SMILES OF SATISFACTION: Ipswich Cup-winning jockey Anthony Pattillo salutes the crowd riding Anagold, led in by retiring clerk of the course Sharon Howes.
SMILES OF SATISFACTION: Ipswich Cup-winning jockey Anthony Pattillo salutes the crowd riding Anagold, led in by retiring clerk of the course Sharon Howes. Claudia Baxter

Winning hoop savours passion

THERE was a lot of pride and plenty of praise from Tony Pattillo after he guided Gold Coast mare Anagold to an upset win in the Channel 7 Ipswich Cup (2150m).

Pattillo, who has battled with weight and injuries for most of his career, was jubilant after railing through to win the $200,000 Cup on Anagold, who started at $41.

High Kin was second, a long head away, with Za Magic a neck further back in third.

Relaxing with one foot up on a chair outside the jockeys' room 35 minutes after the Cup, Pattillo was still gratefully accepting the congratulations of trainers, fellow jockeys and stewards.

His beaming smile was only interrupted as he sipped water from a small wax-paper cup.

The last time he won the Cup was on Forest Jim in 2005 when he also won the Gai Waterhouse Classic and the Eye Liner Stakes.

"This year I never got a ride in the Eye Liner and the Gai Waterhouse but one ride in the Ipswich Cup and we made it worthwhile," Pattillo said.

Asked about waving his whip to the crowd after he passed the winning post, he revealed what winning the Cup meant.

"It's a thrill. This is a highlight day to a lot of people in racing," he said. "It's a thrill for me but it's a major day for the people of Ipswich and it's a mark of respect to them that it means so much.

"It's not just an ordinary race, it's one of the highlights of the carnival. The way it's marketed throughout Queensland and throughout the racing community is sensational.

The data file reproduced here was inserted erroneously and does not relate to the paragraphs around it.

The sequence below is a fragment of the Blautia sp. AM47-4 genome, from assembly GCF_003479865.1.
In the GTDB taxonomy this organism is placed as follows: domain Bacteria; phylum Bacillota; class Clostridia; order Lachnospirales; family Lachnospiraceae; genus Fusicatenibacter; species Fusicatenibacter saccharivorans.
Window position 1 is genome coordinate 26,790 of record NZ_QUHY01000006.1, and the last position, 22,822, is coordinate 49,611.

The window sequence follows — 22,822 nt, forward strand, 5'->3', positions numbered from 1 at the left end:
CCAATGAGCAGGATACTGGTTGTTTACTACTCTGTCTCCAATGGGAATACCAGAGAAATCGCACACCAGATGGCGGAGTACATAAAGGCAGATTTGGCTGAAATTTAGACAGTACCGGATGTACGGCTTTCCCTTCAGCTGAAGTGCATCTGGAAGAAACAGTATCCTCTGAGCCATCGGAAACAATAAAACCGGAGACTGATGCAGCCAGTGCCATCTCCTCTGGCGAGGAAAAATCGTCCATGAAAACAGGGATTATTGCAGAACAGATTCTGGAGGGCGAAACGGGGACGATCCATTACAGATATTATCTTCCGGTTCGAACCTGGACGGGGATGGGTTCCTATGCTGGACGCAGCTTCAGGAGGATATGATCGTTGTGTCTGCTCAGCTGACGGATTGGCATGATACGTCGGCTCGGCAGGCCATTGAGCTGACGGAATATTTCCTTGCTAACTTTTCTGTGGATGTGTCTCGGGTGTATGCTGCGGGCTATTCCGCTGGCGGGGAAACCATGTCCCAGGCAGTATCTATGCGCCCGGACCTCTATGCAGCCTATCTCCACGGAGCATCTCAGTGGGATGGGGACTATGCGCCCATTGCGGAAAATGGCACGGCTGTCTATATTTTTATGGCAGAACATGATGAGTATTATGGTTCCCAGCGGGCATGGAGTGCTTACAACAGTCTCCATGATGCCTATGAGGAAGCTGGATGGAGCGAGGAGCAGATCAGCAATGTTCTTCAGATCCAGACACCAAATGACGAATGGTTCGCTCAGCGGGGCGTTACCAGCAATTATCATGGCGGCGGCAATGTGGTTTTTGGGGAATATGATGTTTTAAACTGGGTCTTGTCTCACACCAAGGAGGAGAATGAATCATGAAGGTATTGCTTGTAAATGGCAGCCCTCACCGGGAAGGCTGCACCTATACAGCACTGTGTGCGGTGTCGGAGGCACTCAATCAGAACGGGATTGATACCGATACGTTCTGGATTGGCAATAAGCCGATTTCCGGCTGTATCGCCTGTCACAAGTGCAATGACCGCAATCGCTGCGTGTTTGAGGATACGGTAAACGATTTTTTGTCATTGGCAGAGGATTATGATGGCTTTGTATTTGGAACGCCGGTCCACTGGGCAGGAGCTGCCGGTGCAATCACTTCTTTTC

"Hats off to the Ipswich Turf Club, they've done a sensational job and they just present a crowd and the crowd is just atmosphere and you know they're cheering - whether they backed you or not - and they just love the day.

"To me that's a highlight and it puts something on top of the prizemoney and the thrill of the Ipswich Cup so I really enjoy that."

To questions about the ups and downs of his career, he smiled with a face of wisdom and experience.

"I've had plenty of ups, I've had plenty of downs," he said.

"Days like today you just forget about every one of them - everything's up.

"I don't think it matters what channel in life you go down, everyone has their good days and their bad days. Our's are just amplified. They're in front of the media to a degree and if you have a bad day, it usually consists of a fall so they're your nasty days.

"Your good days - well any day you make it home safe and sound is a good day.

"The great days are when you ride a winner in a big race like this - the thrill, the prizemoney and the highlight of winning an Ipswich Cup - a second one."

Winning trainer Bryan Guy wasn't at Ipswich on Saturday, preferring to remain at the Gold Coast where he had three winners.

The Cup was a fitting reward for him after his durable gelding Motivate ran second in 2004 and 2005 and third in 2006.

"The last instruction I got from Bryan was: 'Be a bit better than midfield'," Pattillo said.

"Barriers opened, we were a little bit slow out, we got squeezed and that put us right back in the last three or four. I thought: There goes seventh or eighth midfield. I'm gonna need a little bit of help here."

He followed another horse who took him into the race until Pattillo made a vital decision.

"He peeled off and I looked to see if I should follow him and I cast my eye to the outside and there was just a lot of horses going nowhere," he said.

"I thought, there's no point following them. While I thought I was going all right and handling the ground I didn't think I was going well enough to get around them and still win the race so I chose to stay inside.

"The heavens opened for me, I got every favour and we got the win."



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